This is an easy, effective way to teach history students about the history of conflict in Ireland, the opinions and positions of the different groups, and how hard it is to negotiate peace. All it takes is a bit of enthusiasm, and research. This teaching tool could probably be applied to any topic being studied.

First up, create a false scenario. My history class came up with a Christmas in England where there had been 3 terrorist attacks, during the first year of the Anglo-Irish War. A model train had blown up in Harrods window, killing four children and a British Army Official. A train had derailed in Ulster, and while it was thought to be carrying Black and Tans, it was carrying Irish soldiers home from the war in France. Finally, a Christmas Pudding had exploded in St James Palace, killing 2 British MPs, and the wife of one (from Liverpool) and also the Prime Minister's secretary.

Next, everyone was randomly put into groups. There were representitives of the British Government/King, The Sinn Féin Party/Dail/US Irish, the Ulster Unionists etc and the Irish Republican Party/Gaelic League. I was placed as the IRA/Gaelic League delegate 'Micaela' Collins, and my partner was 'Harriet' Boland. As there were only nine members of the class, we had to have a lot of responsibilities.

The next step is press statements. All the groups are at a peace conference concerning the terrorist attacks. All the groups must begin with a press statement saying their position on the matter, attack others, pass blame etc.

The next day, the teacher (who has diligently taken notes on the press statements) should come up with some *new* intelligence from a spy. More shocking revelations. These should be controvesial, and apply to some of the theories explored in the press statements. Make sure that they create fights among the factions.

So what now? Lobbying, press statements, threats, ultimatums, release of *new* documents that point evidence at yourself or at the others. Take actions. As the IRA, we got blamed for everything. I loudly wondered about framing. I issued an ultimatum to Sinn Féin that they had to admit they controlled us or we'd say that we
a) did the attacks and
b) at their command.
We realeased press statements that were historically accurate. We neither confirmed nor denied the accusations, but came up with convoluted political nothings. And we managed to ally ourselves with the Sinn Féin/Dail/US Irish. Also, we *accidentally* had some documents intercepted... one was the "Confirmation of Attack" saying that the IRA had done the Christmas Pudding (it was too classy, we couldn't help it!), and the other was the "Order of Attack" from *Headquarters* in Dublin, saying that at our discretion, we could use terrorism to achieve the Republic. We made it perfectly clear, though, that we were at war, and so therefore, these acts were just part of the war, not terrorism.

Day 3 is here, and the day's task is to prepare for an open debate, using historic justification about the actions you've taken, and the things you've done. Try to negotiate a peace settlement. Generally bully, cheat and lie to get your way. Strangely enough, we, in conjunction with the Ulstermen and the British Government, had made a press statement asking to Sinn Féin what their position was it this conference. They'd said nothing about anything. They attacked us, saying it was historically incorrect that we would ally with the Ulstermen and the British. We replied that we were not allied, but together in our opinions that you can't be a fence sitter. The Sinn Féin Party were not happy.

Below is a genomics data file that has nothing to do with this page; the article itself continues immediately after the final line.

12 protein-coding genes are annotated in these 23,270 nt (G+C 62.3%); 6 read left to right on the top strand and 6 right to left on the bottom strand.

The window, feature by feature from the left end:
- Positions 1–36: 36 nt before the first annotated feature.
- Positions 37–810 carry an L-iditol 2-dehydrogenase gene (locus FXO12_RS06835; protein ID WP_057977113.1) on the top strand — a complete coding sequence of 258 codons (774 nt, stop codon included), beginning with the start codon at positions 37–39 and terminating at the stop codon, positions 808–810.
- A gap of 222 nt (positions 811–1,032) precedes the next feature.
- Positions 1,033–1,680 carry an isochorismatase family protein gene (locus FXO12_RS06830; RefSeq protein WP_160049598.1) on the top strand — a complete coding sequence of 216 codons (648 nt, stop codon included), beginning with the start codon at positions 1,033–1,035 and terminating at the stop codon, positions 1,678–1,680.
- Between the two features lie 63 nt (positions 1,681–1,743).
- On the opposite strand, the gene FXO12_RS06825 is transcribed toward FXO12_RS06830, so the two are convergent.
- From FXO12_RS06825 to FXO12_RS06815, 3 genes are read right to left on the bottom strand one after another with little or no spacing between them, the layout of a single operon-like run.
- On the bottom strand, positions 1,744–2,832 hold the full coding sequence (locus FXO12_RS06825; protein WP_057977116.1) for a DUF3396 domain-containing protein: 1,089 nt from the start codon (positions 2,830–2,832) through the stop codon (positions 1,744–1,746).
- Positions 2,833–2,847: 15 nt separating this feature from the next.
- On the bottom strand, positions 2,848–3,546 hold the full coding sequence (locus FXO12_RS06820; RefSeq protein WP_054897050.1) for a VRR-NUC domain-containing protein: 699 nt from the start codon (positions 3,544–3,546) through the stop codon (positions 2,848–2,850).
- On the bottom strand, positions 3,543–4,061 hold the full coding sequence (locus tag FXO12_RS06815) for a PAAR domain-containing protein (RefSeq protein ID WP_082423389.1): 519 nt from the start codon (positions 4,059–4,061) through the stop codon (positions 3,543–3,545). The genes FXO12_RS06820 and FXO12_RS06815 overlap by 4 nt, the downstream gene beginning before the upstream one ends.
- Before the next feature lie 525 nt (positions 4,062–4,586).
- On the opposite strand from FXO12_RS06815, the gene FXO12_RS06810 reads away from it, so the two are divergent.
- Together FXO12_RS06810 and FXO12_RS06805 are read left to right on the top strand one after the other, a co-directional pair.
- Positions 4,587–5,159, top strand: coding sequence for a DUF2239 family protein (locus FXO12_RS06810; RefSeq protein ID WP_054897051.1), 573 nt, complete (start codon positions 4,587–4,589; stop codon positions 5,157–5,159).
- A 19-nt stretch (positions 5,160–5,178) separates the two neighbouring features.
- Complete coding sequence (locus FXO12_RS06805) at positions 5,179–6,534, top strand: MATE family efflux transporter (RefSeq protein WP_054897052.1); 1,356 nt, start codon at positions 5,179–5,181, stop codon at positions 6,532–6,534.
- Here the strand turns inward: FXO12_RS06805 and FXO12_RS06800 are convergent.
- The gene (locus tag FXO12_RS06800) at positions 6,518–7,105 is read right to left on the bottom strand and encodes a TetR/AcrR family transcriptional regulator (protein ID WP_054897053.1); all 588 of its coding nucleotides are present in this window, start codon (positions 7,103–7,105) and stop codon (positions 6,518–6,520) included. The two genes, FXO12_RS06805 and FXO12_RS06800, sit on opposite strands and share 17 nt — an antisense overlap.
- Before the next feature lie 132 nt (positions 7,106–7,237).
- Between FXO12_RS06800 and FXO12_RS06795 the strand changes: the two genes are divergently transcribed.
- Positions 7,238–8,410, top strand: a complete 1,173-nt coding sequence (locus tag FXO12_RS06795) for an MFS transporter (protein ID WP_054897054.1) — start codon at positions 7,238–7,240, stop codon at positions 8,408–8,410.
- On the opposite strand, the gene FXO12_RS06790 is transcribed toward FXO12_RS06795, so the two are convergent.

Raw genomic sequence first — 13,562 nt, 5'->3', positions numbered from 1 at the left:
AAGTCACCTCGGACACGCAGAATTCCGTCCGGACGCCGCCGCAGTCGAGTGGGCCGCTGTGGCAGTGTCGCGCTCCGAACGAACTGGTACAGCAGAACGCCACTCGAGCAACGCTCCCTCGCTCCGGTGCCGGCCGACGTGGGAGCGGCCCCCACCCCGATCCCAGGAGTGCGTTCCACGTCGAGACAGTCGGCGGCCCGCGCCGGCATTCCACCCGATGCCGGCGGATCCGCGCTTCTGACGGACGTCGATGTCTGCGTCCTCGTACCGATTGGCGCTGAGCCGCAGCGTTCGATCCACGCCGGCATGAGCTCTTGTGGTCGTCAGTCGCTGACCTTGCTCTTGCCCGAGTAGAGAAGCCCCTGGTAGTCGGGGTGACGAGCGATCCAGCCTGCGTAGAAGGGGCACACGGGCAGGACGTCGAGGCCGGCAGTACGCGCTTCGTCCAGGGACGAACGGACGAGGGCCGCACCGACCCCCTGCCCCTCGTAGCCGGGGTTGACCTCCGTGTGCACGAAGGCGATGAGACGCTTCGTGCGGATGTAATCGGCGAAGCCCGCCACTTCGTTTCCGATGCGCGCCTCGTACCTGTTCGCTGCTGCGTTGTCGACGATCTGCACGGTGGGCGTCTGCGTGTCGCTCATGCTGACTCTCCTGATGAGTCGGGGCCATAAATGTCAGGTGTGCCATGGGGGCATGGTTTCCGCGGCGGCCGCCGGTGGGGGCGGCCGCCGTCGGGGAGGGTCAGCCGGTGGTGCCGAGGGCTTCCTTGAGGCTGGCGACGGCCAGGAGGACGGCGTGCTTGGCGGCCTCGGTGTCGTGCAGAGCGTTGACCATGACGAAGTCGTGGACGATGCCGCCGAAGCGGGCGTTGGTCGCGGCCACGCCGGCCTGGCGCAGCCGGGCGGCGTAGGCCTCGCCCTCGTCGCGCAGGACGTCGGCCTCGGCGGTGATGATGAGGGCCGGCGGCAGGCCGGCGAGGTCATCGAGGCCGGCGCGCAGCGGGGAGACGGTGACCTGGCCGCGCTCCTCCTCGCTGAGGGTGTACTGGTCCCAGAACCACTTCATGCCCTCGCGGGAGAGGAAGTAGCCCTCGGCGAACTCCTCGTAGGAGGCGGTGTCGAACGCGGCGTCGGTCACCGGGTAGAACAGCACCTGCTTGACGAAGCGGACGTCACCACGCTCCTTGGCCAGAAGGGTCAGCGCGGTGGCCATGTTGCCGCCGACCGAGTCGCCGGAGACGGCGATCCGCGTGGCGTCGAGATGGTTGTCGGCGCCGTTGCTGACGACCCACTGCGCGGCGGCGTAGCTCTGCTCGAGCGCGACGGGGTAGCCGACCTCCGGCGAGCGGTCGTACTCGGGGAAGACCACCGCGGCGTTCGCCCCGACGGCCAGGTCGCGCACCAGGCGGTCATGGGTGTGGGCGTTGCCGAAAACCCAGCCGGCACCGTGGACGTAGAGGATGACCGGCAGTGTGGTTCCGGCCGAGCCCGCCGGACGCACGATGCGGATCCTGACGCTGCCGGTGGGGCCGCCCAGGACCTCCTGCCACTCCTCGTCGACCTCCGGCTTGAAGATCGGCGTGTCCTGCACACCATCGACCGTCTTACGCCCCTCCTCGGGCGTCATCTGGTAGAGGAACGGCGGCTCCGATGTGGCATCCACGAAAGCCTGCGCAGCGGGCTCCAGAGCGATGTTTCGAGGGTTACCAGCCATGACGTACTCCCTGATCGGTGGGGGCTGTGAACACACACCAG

Final day, 4. Everybody gets a chance to read their opening statement, then 3 questions are asked. Make sure that your answers are historically accurate. Then, open debate, and submission of treaties.

Against all odds, we'd been overnight... disinherited by Sinn Féin because of our proposed treaty (and press statement)... and accepted by the Ulster Unionists! In a secret meeting held after school (warning - this exercise does not stop at the end of class... I even had joking threats on the phone!), we'd come up with a Irish Republic that satisfied all sides (as the Ulstermen were allowed free trade and association with England, to speak English if desired, to practise any religion they chose, to run affairs in the six Ulster counties etc). To our surprise, the Sinn Féin/Dail/US Irish voted against it... and the British for! We won, 6-3. Maybe not be entirely accurate, but it worked.

The aftermath. Marks come back... IRA wins, and gets a 97% mark for internal assessment. The history teachers that judged it did not find our treaty to be particually historically inaccurate.
And most importantly, we learnt. It may have been a false set of events, but the historical justification and representation was real. None of us will forget very quickly how indignant we felt when somebody attacked us, and how easily small things got blown out of proportion.

Yours truly,
Micaela Collins (IRA representitive)

NB: This is just a false scenario, and does not in any way represent the real views on the Irish situation by the Year 11 History Class!

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